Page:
THE WARLOCK OF FIRETOP MOUNTAIN
Reviewed by Mark Lain
The sudden runaway success of FF coincided conveniently with home computers experiencing the same boom, in particular the ZX Spectrum and Commodore 64. It’s hard in retrospect to grasp the concept of a computer with 48K of memory (or a monumental 64K in the case of the Commodore!) being the pinnacles of achievement in personal computers to date, but that was the case in 1984 when the ZX Spectrum arcade adaptation of the first FF book appeared on the shelves in high street stores everywhere. I remember this game coming out. I also remember having no interest in it at all at the time in spite of being an avid Spectrum user. I was a purist - FF came in book form and shouldn’t be messed about with, but I did succumb a few years later and borrowed the Spectrum version from a friend. As with all Spectrum games, this came on cassette and you had to sit through the “bleurgh, blip, bleurgh, gizza, gizza, gizza” sounds accompanied by the epileptic-fit inducing dancing coloured stripes up the side of the loading screen for the customary few minutes and then wait and see if it instantly crashed as soon as you started playing it. Surprisingly, this game was unusually reliable as Spectrum games went and rarely packed-up on you as you tried to play it.
The cassette inlay features a cropped version of just the dragon from the cover of the original book as well as the original text font so you can comfortably expect this to be a faithful adaptation of the book but in arcade form. A pretty exciting idea, although you do wonder how 48K of memory, about twenty-odd different BEEP command sounds, eight colours, and only one possible on-screen text font will ever possibly cope with what would have to be a pretty elaborate programme. As soon as you start playing, it becomes apparent that the programmers have addressed these obstacles by ignoring the book completely and attaching the title to a totally unrelated arcade maze that plays like a slightly better version of their earlier highly-acclaimed (and almost identical) Hall of the Things Spectrum game.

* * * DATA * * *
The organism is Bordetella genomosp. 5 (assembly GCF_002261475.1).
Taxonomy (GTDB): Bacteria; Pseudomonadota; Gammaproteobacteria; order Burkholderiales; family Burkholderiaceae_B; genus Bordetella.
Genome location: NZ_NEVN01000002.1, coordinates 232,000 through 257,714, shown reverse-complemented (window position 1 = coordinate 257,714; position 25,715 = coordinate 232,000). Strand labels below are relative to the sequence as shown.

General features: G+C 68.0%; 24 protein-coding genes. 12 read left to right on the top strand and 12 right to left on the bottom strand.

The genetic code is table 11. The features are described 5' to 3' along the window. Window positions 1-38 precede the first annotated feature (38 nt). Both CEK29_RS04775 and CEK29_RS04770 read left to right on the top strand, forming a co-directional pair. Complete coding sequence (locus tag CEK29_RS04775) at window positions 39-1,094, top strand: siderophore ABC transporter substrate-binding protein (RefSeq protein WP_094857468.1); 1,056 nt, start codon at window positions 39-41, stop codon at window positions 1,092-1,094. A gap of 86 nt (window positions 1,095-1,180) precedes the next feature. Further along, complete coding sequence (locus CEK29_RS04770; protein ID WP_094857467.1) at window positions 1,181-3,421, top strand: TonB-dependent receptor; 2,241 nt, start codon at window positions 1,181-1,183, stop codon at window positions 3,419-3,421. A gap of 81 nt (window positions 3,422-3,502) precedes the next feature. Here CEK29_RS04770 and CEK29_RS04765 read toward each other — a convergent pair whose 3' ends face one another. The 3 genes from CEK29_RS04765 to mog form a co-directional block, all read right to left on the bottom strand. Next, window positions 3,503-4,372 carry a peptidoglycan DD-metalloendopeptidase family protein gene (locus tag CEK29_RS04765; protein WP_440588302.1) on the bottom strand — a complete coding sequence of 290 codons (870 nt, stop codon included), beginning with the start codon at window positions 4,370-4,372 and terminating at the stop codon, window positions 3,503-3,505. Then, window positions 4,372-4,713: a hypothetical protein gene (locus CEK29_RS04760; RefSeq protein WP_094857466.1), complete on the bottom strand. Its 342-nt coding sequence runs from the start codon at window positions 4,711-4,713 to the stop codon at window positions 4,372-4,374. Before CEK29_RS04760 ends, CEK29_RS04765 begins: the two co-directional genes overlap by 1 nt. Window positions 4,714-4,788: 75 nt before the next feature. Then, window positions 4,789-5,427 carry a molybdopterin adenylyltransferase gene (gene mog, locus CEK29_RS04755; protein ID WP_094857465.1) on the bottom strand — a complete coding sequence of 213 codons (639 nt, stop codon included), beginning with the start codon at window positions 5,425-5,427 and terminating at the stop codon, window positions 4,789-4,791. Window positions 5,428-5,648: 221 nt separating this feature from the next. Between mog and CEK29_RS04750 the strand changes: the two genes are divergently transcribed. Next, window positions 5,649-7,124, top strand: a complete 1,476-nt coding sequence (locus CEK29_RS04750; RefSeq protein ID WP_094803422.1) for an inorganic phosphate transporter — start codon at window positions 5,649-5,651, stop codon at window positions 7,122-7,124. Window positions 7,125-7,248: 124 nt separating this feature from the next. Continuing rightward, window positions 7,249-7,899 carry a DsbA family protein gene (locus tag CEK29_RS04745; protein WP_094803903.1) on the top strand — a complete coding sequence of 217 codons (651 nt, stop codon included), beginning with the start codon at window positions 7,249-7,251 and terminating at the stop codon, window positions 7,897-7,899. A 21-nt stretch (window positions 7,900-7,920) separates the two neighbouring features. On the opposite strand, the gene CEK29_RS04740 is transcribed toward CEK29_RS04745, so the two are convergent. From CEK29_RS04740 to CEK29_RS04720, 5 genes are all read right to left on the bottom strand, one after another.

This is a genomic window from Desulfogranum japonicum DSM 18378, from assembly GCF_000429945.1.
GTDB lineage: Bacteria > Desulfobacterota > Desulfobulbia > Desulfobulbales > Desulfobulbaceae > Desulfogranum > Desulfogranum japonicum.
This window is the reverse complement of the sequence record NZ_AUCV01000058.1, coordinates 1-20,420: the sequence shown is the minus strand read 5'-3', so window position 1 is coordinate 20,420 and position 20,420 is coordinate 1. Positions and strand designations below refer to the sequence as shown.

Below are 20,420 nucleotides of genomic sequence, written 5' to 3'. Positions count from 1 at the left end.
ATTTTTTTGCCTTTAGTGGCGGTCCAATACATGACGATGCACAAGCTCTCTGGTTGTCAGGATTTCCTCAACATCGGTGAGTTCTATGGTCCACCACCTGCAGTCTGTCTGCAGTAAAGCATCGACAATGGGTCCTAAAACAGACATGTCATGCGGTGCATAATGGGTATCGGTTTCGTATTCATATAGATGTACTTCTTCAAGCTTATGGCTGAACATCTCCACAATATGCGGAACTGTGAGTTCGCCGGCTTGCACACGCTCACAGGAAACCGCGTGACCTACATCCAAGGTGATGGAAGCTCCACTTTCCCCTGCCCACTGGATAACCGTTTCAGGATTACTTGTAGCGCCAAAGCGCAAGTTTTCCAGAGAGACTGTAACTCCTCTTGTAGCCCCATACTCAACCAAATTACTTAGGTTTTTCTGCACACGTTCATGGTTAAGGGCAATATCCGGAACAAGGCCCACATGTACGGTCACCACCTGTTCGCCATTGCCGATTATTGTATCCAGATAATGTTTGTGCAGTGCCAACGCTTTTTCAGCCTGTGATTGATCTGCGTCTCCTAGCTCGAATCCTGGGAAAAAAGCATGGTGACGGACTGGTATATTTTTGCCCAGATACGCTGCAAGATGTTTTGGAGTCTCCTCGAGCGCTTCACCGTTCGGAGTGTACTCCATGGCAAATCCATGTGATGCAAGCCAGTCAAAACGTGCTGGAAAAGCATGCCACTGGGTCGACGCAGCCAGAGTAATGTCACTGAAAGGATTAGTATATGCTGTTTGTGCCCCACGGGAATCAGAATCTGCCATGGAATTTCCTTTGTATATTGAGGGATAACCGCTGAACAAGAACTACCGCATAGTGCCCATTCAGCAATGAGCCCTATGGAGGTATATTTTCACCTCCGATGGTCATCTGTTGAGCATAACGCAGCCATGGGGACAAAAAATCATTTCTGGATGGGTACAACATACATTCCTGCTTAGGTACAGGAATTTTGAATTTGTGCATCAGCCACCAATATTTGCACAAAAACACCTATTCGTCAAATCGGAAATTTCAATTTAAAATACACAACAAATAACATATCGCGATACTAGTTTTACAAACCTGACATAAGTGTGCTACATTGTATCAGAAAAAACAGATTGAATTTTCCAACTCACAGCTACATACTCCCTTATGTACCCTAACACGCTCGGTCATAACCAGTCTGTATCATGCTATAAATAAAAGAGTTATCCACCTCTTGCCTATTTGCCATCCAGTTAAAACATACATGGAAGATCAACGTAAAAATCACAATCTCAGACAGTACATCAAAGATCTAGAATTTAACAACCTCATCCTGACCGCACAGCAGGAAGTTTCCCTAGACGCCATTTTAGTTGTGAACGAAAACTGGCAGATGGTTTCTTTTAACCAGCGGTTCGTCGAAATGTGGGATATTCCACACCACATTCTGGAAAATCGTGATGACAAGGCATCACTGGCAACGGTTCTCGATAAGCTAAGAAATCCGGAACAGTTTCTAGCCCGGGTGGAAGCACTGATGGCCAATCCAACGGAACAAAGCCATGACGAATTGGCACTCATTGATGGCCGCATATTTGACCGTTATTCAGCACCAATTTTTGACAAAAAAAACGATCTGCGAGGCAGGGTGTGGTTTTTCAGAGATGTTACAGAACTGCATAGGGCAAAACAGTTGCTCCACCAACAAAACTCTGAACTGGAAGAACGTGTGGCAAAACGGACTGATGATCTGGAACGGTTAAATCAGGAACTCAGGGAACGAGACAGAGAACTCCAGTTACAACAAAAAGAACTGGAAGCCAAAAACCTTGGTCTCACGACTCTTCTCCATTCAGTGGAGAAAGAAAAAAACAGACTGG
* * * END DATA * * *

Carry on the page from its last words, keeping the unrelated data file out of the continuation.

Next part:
There are certainly some connections to the book, but these are no more unique to WOFM than to any other generic fantasy game. You have to work your way through a big maze, fighting orcs, spiders, and slime moulds (whatever they are), collecting 15 keys on the way. Eventually comes the showdown with the Warlock himself and then you nick his treasure. So at least the climax is the same, even if it’s dumbed-down to just a pretty tough fight minus all the card deck, old/young Zagor, etc interesting intricacies of the book version. As a slight variation, you carry a sword and a bow and can switch between these at will, which makes it possible to kill both up close and from a safe distance, which does add playability.
There are some nice touches to this game, considering it came early in the home computer era, so massive spectacle can hardly be expected. There is, after all, a giant leap for mankind in terms of technical achievement from Pong to something like Halo, and this game sits about 5% of the way in! Each time you restart the game, the maze is randomly generated so no two games are alike, which is a big advantage over the linearity of the books and makes replay an almost unlimited possibility. It also makes this game very difficult as you have to start totally from scratch every time and, with 15 keys to find, this is a lengthy undertaking akin to the big map Spectrum games where you had to find stuff like Atic Atac or Jet Set Willy (and even these don’t re-arrange themselves every time you start over.) There is a touch of realism in that the encounters don’t just shuffle from side-to-side along a line of pixels. They will actually try to attack you and will chase you around the maze, which is quite clever and realistic in the context of what was possible at the time. Plus, the creature combats are very difficult because, before you’ve had time to select your weapon, the spider or orc will have eaten up half your Health while you think about what to do and find the right button on the keyboard, and it’s with the keys that this game really becomes complicated. There are so many controls (all very close together on the keyboard) that you either need to be an octopus or have a second player helping you to stand any chance of being able to move, un-sheath your sword, fire your bow, open a door, etc and get your mind and fingers working in harmony enough to play smoothly. You know that when the control instructions fill the whole screen you are going to struggle a) to remember even half of them, and b) to be able to execute many of the moves to be able to get anywhere.